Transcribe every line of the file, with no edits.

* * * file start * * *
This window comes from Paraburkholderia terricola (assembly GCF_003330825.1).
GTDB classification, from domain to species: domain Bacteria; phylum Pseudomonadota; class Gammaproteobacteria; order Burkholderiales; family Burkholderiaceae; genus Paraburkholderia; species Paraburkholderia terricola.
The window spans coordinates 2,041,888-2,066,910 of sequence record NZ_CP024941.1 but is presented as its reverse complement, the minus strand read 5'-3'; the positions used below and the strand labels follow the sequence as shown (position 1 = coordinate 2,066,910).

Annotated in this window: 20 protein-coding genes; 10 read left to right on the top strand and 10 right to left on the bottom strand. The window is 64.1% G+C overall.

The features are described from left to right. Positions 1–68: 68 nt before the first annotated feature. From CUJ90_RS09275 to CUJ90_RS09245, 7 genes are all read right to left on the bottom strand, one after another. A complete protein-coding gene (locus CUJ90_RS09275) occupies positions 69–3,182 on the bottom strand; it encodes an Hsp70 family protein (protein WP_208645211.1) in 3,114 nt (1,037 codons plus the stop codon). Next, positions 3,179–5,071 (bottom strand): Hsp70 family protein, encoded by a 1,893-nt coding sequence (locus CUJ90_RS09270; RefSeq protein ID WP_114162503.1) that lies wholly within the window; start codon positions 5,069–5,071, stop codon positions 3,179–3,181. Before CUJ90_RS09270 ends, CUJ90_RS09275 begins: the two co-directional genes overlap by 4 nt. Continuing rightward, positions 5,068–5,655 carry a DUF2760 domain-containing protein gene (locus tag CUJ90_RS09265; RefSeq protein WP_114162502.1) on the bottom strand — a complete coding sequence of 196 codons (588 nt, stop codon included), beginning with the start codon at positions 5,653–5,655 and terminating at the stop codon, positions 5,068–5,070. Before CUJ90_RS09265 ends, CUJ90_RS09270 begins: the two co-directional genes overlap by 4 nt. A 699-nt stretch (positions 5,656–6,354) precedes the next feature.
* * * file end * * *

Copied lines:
This window comes from Paraburkholderia terricola (assembly GCF_003330825.1).
GTDB classification, from domain to species: domain Bacteria; phylum Pseudomonadota; class Gammaproteobacteria; order Burkholderiales; family Burkholderiaceae; genus Paraburkholderia; species Paraburkholderia terricola.
The window spans coordinates 2,041,888-2,066,910 of sequence record NZ_CP024941.1 but is presented as its reverse complement, the minus strand read 5'-3'; the positions used below and the strand labels follow the sequence as shown (position 1 = coordinate 2,066,910).

Annotated in this window: 20 protein-coding genes; 10 read left to right on the top strand and 10 right to left on the bottom strand. The window is 64.1% G+C overall.

The features are described from left to right. Positions 1–68: 68 nt before the first annotated feature. From CUJ90_RS09275 to CUJ90_RS09245, 7 genes are all read right to left on the bottom strand, one after another. A complete protein-coding gene (locus CUJ90_RS09275) occupies positions 69–3,182 on the bottom strand; it encodes an Hsp70 family protein (protein WP_208645211.1) in 3,114 nt (1,037 codons plus the stop codon). Next, positions 3,179–5,071 (bottom strand): Hsp70 family protein, encoded by a 1,893-nt coding sequence (locus CUJ90_RS09270; RefSeq protein ID WP_114162503.1) that lies wholly within the window; start codon positions 5,069–5,071, stop codon positions 3,179–3,181. Before CUJ90_RS09270 ends, CUJ90_RS09275 begins: the two co-directional genes overlap by 4 nt. Continuing rightward, positions 5,068–5,655 carry a DUF2760 domain-containing protein gene (locus tag CUJ90_RS09265; RefSeq protein WP_114162502.1) on the bottom strand — a complete coding sequence of 196 codons (588 nt, stop codon included), beginning with the start codon at positions 5,653–5,655 and terminating at the stop codon, positions 5,068–5,070. Before CUJ90_RS09265 ends, CUJ90_RS09270 begins: the two co-directional genes overlap by 4 nt. A 699-nt stretch (positions 5,656–6,354) precedes the next feature.